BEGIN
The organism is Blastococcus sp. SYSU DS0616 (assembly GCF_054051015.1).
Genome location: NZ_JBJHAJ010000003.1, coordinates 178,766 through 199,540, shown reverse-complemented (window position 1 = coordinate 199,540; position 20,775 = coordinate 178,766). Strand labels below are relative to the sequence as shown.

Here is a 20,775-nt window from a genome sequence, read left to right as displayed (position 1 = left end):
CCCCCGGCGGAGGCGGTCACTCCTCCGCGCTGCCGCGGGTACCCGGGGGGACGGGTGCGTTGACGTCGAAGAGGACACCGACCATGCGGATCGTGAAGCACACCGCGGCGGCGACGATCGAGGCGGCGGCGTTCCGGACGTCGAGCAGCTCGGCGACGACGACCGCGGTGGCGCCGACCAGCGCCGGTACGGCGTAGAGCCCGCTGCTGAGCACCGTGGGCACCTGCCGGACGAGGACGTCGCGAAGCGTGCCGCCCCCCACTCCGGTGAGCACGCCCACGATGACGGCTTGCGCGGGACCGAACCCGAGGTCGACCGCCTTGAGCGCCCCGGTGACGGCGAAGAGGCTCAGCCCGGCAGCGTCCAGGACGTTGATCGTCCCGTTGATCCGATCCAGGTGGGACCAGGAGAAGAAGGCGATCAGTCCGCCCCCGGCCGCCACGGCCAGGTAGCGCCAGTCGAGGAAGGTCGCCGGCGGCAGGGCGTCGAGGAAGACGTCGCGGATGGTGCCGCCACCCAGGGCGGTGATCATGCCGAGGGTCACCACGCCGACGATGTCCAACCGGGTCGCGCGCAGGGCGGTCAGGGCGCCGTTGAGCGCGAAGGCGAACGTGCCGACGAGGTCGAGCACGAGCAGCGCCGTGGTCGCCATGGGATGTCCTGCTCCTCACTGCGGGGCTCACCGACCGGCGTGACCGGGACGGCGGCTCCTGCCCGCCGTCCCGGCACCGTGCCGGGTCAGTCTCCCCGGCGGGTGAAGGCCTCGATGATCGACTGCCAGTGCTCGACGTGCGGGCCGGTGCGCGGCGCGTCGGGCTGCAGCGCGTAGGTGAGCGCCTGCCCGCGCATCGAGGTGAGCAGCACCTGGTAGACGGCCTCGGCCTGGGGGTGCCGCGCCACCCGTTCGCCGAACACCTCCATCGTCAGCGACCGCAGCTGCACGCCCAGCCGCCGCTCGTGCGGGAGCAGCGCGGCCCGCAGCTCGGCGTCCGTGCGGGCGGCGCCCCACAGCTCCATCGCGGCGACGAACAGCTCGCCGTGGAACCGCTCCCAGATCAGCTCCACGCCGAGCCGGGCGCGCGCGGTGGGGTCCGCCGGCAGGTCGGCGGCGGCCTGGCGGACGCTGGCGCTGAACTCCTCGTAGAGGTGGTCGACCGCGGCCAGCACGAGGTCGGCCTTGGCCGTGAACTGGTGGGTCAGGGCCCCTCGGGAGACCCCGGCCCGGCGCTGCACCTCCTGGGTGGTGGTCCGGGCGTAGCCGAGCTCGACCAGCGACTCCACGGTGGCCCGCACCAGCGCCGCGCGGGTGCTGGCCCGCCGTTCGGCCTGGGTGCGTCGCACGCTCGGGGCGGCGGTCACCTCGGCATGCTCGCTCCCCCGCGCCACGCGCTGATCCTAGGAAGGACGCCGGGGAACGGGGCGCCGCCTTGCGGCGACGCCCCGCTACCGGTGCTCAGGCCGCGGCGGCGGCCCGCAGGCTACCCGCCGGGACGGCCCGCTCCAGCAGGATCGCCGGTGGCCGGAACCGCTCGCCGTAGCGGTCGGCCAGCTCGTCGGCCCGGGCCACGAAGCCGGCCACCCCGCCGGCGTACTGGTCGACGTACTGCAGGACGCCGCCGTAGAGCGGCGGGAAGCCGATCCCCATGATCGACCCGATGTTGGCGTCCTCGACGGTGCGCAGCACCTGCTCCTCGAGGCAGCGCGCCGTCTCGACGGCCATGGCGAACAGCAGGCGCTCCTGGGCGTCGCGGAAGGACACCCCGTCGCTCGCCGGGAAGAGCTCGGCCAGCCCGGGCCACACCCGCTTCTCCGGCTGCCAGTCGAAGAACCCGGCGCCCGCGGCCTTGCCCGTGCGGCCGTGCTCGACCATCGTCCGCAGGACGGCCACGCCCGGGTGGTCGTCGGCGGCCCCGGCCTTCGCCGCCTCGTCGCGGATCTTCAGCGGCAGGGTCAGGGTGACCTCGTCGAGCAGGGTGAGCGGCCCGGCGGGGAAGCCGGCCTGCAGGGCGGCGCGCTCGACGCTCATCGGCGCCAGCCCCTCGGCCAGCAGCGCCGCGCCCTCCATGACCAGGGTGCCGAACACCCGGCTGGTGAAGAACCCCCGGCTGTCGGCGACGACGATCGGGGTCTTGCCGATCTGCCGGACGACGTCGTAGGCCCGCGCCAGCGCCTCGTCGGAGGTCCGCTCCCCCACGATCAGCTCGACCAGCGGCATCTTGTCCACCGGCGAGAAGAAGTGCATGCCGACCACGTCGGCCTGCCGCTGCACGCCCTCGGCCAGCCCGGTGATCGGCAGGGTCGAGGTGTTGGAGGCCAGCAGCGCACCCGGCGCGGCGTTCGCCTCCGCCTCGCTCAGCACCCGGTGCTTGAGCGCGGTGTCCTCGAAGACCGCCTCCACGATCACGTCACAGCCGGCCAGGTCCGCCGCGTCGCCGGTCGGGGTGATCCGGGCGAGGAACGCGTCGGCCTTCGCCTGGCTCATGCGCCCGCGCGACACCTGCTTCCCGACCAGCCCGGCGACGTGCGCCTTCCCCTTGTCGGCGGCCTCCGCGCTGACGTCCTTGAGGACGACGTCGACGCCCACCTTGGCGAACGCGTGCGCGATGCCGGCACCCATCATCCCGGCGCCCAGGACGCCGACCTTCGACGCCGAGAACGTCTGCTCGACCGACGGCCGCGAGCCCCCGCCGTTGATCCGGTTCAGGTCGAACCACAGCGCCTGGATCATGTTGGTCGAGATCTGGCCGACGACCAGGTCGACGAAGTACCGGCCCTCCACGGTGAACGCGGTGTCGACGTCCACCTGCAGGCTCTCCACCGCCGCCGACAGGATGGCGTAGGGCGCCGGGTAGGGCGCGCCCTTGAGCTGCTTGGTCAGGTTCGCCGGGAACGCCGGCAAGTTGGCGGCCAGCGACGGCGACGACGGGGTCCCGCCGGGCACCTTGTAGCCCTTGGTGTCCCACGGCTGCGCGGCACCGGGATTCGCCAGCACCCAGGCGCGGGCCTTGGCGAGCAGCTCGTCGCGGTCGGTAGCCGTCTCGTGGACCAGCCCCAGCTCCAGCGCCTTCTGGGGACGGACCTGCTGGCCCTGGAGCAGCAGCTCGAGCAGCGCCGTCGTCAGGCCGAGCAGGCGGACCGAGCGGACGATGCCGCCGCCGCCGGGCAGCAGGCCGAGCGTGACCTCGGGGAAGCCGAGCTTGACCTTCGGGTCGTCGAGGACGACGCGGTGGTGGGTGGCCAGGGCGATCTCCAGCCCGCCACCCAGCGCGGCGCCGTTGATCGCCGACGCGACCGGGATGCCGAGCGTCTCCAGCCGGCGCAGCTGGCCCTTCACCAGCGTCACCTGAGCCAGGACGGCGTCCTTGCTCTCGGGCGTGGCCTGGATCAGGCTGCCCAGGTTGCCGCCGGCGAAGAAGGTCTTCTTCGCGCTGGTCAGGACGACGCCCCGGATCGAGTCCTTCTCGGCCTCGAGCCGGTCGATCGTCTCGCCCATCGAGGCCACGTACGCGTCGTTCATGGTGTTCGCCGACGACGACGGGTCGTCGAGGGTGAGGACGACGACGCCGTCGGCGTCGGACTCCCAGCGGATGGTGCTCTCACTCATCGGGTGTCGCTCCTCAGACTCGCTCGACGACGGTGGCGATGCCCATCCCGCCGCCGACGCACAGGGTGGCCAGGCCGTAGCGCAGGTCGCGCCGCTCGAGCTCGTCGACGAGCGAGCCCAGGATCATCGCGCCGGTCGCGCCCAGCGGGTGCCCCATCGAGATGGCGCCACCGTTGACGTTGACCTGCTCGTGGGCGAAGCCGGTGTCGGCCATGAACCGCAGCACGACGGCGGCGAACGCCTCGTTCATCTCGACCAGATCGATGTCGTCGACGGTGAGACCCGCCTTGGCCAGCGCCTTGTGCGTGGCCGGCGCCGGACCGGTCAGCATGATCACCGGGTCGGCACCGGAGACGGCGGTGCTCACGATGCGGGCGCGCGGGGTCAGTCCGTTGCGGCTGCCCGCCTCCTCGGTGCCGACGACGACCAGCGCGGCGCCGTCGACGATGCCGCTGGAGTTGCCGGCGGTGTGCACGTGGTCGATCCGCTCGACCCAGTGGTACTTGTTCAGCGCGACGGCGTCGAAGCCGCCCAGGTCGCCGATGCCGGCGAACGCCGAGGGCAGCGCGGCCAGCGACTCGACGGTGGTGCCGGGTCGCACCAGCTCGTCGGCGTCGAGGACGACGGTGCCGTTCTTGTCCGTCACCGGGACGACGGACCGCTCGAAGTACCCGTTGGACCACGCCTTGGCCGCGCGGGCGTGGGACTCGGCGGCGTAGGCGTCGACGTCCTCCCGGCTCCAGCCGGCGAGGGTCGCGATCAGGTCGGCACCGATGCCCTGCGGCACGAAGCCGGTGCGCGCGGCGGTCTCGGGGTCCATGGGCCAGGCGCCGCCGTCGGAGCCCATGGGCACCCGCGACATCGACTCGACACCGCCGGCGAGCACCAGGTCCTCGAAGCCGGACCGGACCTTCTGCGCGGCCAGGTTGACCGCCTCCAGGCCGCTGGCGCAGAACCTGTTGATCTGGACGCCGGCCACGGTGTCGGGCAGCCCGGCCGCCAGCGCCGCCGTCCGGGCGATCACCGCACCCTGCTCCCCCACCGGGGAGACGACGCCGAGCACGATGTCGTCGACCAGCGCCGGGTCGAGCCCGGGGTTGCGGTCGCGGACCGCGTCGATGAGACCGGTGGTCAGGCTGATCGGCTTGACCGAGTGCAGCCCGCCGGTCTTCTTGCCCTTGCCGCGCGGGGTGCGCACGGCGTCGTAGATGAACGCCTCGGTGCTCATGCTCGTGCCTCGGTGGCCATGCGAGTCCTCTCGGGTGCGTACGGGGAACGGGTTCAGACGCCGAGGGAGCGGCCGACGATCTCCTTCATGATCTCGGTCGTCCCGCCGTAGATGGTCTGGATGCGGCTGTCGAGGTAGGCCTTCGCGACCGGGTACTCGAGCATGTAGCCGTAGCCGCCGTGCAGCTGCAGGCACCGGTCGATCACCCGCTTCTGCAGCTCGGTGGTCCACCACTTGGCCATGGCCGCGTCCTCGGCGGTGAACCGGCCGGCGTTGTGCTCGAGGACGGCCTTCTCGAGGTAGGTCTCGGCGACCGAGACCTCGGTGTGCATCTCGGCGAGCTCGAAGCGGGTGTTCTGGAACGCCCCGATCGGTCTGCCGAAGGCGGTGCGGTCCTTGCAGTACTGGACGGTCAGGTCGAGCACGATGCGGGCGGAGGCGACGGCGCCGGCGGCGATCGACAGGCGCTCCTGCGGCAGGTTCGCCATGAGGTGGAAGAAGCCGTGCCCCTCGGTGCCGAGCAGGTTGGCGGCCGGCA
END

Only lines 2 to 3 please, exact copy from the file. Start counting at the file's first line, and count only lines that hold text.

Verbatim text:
Genome location: NZ_JBJHAJ010000003.1, coordinates 178,766 through 199,540, shown reverse-complemented (window position 1 = coordinate 199,540; position 20,775 = coordinate 178,766). Strand labels below are relative to the sequence as shown.

Here is a 20,775-nt window from a genome sequence, read left to right as displayed (position 1 = left end):